The functional components of a trading system - Developing High Frequency Trading Systems by Rossier et al.

Trading systems help to automate this process in code. They take in prices and other pieces of information to build an internal representation of the market (often an orderbook). From there, they will take note of key events (a new ask or bid listing, a new sale, a market news headline etc.) known as “triggers” that are used by a strategy (or strategies) to inform how the trading system should react. The system may generate some trade decision, be it an order placement or cancellation, that is then sent to the exchange venue to be executed. To simplify, the steps involved can be bullet-pointed as follows:

  • Exchange sends events to connected trading systems
  • Trading system processes events to generate the set of actions it wants to perform on the exchange to maximise returns
  • Actions are sent back to the exchange to be executed

 The frequency of how often a trading system updates their positions characterise the style of a trader’s strategies. High-frequency trading (HFT), as the name suggests, involves trading and competing on a high-frequency timescale, from milliseconds to microseconds - the modal race to capture an arbitrage lasts 5-10 millionths of a second. Market participants such as hedge funds may hold onto positions for months or even years as long-term investments, performing this trading lifecycle infrequently. Regardless of the length of the expected holding period, speedy execution using a trading system can minimise the risk of price slippage.

The Trade Settlement Process of Cryptocurrencies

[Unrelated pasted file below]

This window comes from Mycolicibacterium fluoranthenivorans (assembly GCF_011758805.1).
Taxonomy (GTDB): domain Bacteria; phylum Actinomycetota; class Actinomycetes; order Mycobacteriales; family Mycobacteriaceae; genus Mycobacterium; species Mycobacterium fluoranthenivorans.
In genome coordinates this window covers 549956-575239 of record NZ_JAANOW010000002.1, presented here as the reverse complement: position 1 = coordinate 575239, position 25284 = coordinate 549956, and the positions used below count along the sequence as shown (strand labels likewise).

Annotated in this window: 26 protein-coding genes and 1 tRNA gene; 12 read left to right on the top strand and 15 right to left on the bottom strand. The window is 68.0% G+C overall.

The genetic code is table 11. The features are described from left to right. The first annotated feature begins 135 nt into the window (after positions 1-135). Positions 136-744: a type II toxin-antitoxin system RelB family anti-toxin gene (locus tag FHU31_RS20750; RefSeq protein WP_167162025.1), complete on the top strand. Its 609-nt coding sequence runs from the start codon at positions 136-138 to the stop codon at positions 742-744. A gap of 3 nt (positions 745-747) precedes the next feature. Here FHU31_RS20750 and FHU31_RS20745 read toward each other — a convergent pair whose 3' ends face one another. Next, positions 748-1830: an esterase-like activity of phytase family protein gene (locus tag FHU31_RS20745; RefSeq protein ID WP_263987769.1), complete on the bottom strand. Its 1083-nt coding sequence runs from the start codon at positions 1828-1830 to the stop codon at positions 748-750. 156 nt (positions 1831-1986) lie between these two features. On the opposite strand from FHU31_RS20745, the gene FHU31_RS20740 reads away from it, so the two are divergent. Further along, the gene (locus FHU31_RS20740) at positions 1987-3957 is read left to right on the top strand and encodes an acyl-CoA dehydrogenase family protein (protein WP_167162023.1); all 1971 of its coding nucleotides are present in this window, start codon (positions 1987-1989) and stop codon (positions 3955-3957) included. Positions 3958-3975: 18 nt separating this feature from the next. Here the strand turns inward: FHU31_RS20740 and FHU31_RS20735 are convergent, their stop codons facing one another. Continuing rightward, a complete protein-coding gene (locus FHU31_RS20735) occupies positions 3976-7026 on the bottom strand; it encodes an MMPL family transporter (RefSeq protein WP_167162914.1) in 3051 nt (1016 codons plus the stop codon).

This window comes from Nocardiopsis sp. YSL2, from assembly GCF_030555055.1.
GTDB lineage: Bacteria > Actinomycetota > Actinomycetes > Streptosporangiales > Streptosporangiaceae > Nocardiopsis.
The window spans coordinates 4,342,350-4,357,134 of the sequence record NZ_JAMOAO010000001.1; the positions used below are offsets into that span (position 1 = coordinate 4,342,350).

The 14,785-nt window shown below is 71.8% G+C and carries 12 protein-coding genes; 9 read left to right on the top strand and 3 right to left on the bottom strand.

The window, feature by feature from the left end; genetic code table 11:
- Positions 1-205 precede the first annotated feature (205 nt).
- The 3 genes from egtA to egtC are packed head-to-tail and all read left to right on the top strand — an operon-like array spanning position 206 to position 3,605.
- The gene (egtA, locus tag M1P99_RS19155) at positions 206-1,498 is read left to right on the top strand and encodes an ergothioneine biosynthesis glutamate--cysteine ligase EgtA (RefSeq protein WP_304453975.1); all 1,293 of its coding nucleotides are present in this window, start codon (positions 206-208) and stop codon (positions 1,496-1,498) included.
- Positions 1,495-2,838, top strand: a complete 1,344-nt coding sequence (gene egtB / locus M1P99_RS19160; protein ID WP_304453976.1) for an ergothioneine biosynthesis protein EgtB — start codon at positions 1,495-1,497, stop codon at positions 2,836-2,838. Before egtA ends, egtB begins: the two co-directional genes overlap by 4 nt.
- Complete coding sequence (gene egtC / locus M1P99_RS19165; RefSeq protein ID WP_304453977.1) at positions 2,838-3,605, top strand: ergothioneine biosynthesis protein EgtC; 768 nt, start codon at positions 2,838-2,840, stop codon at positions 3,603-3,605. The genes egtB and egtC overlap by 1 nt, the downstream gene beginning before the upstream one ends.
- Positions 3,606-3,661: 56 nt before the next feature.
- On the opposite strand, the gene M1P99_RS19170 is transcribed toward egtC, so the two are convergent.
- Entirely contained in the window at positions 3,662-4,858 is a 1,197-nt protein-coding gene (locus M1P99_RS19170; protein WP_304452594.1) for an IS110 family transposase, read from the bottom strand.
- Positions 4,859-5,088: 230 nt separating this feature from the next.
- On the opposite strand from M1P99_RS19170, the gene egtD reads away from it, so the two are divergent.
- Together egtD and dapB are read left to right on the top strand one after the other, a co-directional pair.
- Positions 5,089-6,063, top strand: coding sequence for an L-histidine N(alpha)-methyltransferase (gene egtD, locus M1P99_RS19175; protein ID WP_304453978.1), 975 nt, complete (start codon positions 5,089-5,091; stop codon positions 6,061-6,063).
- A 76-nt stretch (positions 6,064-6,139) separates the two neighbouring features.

Cryptocurrencies are becoming attractive assets to speculate on, interesting traditional finance firms to find ways to enter the market. Investors can have exposure to these digital assets through indirect investment products such as funds, however, one may choose to trade these assets directly for autonomy and control. Doing so subjects one to the settlement or consolidation process that comes with handling any type of asset. Traditional exchanges use regional clearing houses such as the NASDAQ or the New York Stock Exchange in the US to facilitate the finalisation of trades on stocks; the CME clearing house facilitates the finalisation of trades on their commodities futures and options contracts. For cryptocurrencies that are being moved about on-chain, trades are subject to the digital settlement process of the blockchain, of which the blockchain acts as the intermediary of all trades. Transactions that involve some transfer or trade of assets are propagated across a peer-to-peer network of nodes known as the blockchain network. These nodes run some standard software client that facilitate networking and transaction processing. To establish a source of truth in the history of transactions, a consolidating node, service or entity is chosen to be the block proposer, either temporarily or indefinitely, to batch received pending transactions into a block and add it onto the blockchain. A block proposer holds a similar responsibility to that of a traditional matching engine for an exchange, however, the proposer is given full control over which transactions are included within a block and how they are ordered. Usually, a matching engine will process transactions sequentially (first-come-first-served) as a level of fairness. Initiatives such as proposer-builder-separation (PBS) aim to offer opportunities that deter the block proposer from utilising its monopolising power in unfair ways that discriminate for or against certain entities. Transactions may often need to be routed through additional infrastructure first to enable these schemes.